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Opposing Opt-Outs from the Medicare Supervision Requirement

On November 13, 2001, the Bush Administration published a final rule regarding the Medicare and Medicaid anesthesia Conditions of Participation (COP) for hospitals, critical access hospitals (CAHs) and ambulatory surgical centers (ASCs). The rule retains the current requirement for physician supervision of nurse anesthetists, but allows state governors to opt out of this requirement under certain circumstances. To opt out, a governor must first consult with the medical and nursing boards regarding access to and the quality of anesthesia services in the state. If opting out is consistent with state law, and if the governor determines that it is in the best interests of the citizens of the state to opt out, the governor must advise the Centers for Medicare & Medicaid Services (CMS) in writing. The opt-out becomes effective upon submission of the request. A governor may retract this action at any time.

ASA opposes gubernatorial opt-outs. There are no outcomes studies on the practice of unsupervised nurse anesthetists. The studies that have been conducted show that anesthesia care is improved with the involvement of a physician. The most recent anesthesia outcomes study, published in 2000, found that for every 10,000 Medicare patients who had general or orthopedic surgery, there were 25 more deaths when an anesthesiologist did not direct the anesthesia care. For every 10,000 patients suffering a complication, the absence of a supervising anesthesiologist resulted in 69 additional patients not surviving the 30-day period after hospital admission. It is reasonable to conclude that the mortality rate would have been even higher had there been no physician at all supervising nurse anesthetists.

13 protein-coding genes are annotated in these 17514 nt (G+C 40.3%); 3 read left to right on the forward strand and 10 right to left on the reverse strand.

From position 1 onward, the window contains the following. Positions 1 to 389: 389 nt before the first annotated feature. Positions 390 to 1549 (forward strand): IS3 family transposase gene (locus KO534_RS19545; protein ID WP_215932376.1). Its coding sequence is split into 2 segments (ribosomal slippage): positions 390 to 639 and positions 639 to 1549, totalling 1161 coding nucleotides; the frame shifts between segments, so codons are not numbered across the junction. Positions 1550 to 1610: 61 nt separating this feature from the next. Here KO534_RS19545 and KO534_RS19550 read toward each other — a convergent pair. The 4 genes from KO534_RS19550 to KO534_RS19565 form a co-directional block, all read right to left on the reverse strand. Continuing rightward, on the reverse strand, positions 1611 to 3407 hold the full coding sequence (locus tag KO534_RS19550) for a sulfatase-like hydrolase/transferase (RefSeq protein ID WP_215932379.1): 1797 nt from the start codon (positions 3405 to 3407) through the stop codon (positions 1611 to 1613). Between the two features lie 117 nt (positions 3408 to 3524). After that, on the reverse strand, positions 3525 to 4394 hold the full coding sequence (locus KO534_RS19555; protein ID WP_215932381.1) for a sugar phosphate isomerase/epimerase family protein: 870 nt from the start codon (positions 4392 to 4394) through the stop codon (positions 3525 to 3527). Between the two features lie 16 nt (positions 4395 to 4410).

In non-academic settings, Medicare pays the same for anesthesia care whether the service is provided by an anesthesiologist, an anesthesiologist medically directing a nurse anesthetist or a nurse anesthetist supervised by the operating surgeon. When an anesthesiologist medically directs a nurse anesthetist, the fee is divided equally between the two providers. When a surgeon supervises a nurse anesthetist, the surgeon does not receive any portion of the anesthesia fee; the full amount goes to the nurse anesthetist or his or her employer.

Since anesthesiologists are able to perform services that are included in the anesthesia fee that would have to be performed and billed by other physicians if the hospital chose to utilize nurse anesthetists rather than anesthesiologists, it may be more costly to use nurse anesthetists in certain situations. For example, because nurse anesthetists are not qualified to make medical evaluations and judgments, the need for additional consultations by physician specialists and laboratory testing is greater when an anesthesiologist is not involved.

For further information, please contact Ronald Szabat, ASA Executive Vice President & General Counsel, or Lisa Percy, ASA State Legislative and Regulatory Issues Manager, at (202) 289-2222.

March 2009